Only five days after the self-reflection and solemnity of Rosh Hashanah and Yom Kippur, we celebrate Sukkot. It is the harvest season, a time of richness and bounty, Z’man simhatenu, Season of Our Joy. Historically, we link Sukkot with the way in which our ancestors traveled through the wilderness, and later gathered their grain at harvest as they brought their offerings to the Temple.
During Sukkot, we become aware that despite the great courage it took to escape slavery in Egypt, it takes even greater strength to struggle day after day in the wilderness of freedom. During Sukkot we re-enact the experience. We build a temporary outdoor structure, a sukkah, into which we move portions of our daily activities. It is a shaky, unstable booth, with only enough roof to create shade and yet allow us to see the stars. We decorate it with fruits of the harvest and reminders of our ancestors. We gather with our family and friends and celebrate the joy of our bounty, and are grateful for the warmth and security that is our luxury today.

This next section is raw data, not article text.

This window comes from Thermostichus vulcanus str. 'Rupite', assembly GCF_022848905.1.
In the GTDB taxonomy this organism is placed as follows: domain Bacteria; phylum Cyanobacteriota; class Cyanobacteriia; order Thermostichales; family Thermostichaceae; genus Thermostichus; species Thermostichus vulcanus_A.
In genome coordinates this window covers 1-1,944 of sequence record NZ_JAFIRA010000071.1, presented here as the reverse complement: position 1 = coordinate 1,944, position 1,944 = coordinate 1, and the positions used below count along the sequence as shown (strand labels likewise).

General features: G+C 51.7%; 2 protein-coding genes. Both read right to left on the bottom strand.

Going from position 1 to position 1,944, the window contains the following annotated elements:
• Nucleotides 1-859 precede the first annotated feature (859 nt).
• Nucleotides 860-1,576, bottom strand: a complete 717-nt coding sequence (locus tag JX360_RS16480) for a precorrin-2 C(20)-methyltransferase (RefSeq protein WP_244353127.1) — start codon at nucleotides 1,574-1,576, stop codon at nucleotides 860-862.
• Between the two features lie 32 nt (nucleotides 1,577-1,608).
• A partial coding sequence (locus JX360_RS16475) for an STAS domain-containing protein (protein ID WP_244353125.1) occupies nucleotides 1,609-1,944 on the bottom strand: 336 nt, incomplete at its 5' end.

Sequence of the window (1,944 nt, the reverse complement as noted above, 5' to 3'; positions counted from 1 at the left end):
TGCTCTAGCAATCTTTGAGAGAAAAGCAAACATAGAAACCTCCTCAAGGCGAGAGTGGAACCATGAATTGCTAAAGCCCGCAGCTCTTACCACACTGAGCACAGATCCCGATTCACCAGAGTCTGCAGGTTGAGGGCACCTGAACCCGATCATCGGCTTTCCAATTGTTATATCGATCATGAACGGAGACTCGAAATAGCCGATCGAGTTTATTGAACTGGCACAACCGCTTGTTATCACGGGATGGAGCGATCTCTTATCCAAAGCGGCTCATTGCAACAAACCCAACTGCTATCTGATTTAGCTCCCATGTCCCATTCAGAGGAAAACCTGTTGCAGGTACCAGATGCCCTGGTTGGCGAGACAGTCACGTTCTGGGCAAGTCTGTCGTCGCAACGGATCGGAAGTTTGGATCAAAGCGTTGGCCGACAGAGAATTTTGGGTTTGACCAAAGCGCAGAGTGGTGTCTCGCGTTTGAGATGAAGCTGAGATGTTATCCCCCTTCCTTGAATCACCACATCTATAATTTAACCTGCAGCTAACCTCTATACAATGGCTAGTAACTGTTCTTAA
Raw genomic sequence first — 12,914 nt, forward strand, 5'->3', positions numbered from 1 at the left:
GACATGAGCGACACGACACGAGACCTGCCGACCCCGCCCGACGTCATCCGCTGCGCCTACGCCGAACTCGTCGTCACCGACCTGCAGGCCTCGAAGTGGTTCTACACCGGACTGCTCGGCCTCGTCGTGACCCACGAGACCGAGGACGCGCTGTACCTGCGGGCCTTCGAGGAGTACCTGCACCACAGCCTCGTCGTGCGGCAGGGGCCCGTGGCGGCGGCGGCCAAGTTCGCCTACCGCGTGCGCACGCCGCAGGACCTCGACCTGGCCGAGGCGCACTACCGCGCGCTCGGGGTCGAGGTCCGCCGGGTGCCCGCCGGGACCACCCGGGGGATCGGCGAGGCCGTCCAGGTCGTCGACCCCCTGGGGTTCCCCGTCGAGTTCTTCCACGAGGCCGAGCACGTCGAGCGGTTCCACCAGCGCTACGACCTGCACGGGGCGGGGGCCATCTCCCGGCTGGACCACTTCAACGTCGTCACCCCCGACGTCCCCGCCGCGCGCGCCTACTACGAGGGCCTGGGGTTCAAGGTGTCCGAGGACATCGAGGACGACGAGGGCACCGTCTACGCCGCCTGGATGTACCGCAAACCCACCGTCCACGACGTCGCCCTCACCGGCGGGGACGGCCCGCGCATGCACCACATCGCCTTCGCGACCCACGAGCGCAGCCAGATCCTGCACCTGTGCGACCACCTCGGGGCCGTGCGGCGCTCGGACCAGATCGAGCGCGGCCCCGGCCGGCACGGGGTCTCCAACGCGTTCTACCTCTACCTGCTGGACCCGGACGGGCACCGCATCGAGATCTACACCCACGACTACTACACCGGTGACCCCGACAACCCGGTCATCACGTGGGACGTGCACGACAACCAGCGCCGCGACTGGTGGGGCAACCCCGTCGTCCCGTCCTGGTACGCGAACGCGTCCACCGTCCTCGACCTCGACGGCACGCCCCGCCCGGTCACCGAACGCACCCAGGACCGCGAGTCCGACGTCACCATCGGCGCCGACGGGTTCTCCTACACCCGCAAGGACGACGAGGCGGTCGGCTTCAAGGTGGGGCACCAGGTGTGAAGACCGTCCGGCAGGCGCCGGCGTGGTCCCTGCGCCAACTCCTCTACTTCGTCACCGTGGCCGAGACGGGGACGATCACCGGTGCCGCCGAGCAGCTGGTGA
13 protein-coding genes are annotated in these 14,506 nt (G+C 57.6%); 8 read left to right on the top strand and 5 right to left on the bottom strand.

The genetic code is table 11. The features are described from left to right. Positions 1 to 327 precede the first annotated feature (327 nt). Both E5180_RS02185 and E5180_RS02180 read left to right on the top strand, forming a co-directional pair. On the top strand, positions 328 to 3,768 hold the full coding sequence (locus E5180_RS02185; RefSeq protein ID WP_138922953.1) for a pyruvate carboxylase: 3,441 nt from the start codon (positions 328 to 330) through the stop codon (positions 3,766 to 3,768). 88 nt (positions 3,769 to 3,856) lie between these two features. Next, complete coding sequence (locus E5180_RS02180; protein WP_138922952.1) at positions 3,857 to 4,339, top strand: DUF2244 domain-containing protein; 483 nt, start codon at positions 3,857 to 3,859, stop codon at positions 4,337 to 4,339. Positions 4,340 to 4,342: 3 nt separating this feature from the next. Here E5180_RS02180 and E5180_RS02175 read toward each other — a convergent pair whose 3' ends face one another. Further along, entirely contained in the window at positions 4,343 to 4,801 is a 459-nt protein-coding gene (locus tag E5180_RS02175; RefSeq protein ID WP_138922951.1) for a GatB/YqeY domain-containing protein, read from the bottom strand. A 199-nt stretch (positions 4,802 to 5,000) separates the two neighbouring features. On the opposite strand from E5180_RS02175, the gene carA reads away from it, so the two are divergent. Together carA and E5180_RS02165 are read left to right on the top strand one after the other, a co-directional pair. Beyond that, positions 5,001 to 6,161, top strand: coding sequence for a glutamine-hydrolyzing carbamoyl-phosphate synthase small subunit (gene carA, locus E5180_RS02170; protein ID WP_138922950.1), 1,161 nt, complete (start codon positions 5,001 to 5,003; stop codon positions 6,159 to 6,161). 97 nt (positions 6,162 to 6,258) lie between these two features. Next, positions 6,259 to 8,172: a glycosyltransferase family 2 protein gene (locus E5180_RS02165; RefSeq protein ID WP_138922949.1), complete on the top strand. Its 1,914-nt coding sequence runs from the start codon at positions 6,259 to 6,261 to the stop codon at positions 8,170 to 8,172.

Sukkot reminds us how others struggle for food and shelter, and challenges us to see how much “stuff” we have and can live without. When we experience Sukkot we reveal the ironic truth about the essence of permanence: that despite the instability or transience of our material possessions, it is our connection to each other that remains.
LEARNING THE LESSONS OF SUKKOT
- Remember those who struggle for food and shelter.
- Donate funds to Mazon: A Jewish Response to Hunger. (Go to www.mazon.org for more information)
- Donate food regularly to your local food pantry. In the Philadelphia area, the Mitzvah Food Project collects food for ! Volunteer to deliver food for your local Meals on Wheels, or ask how you can fill in on days when they do not make meals available. Realize how much “stuff” we can live without.
- Look in the “corners of your fields” and give away those items in the corners of your house that you no longer use. They may make a difference in someone else’s life.
- Train your children to collect the gleanings of their belongings, and give away extra toys, gifts, books, puzzles or games to homeless shelters or nursery schools. Keep a “leket” (gleanings) box
- in your house for them to regularly add items.
- Buy extra toiletries or linens when you buy them for yourself, and donate them to a local homeless shelter or emergency center. Connect to each other.
- Connect with your Jewish Community. Attend Jewish events. Take a class or go on a trip sponsored by a Jewish organization. Join a synagogue.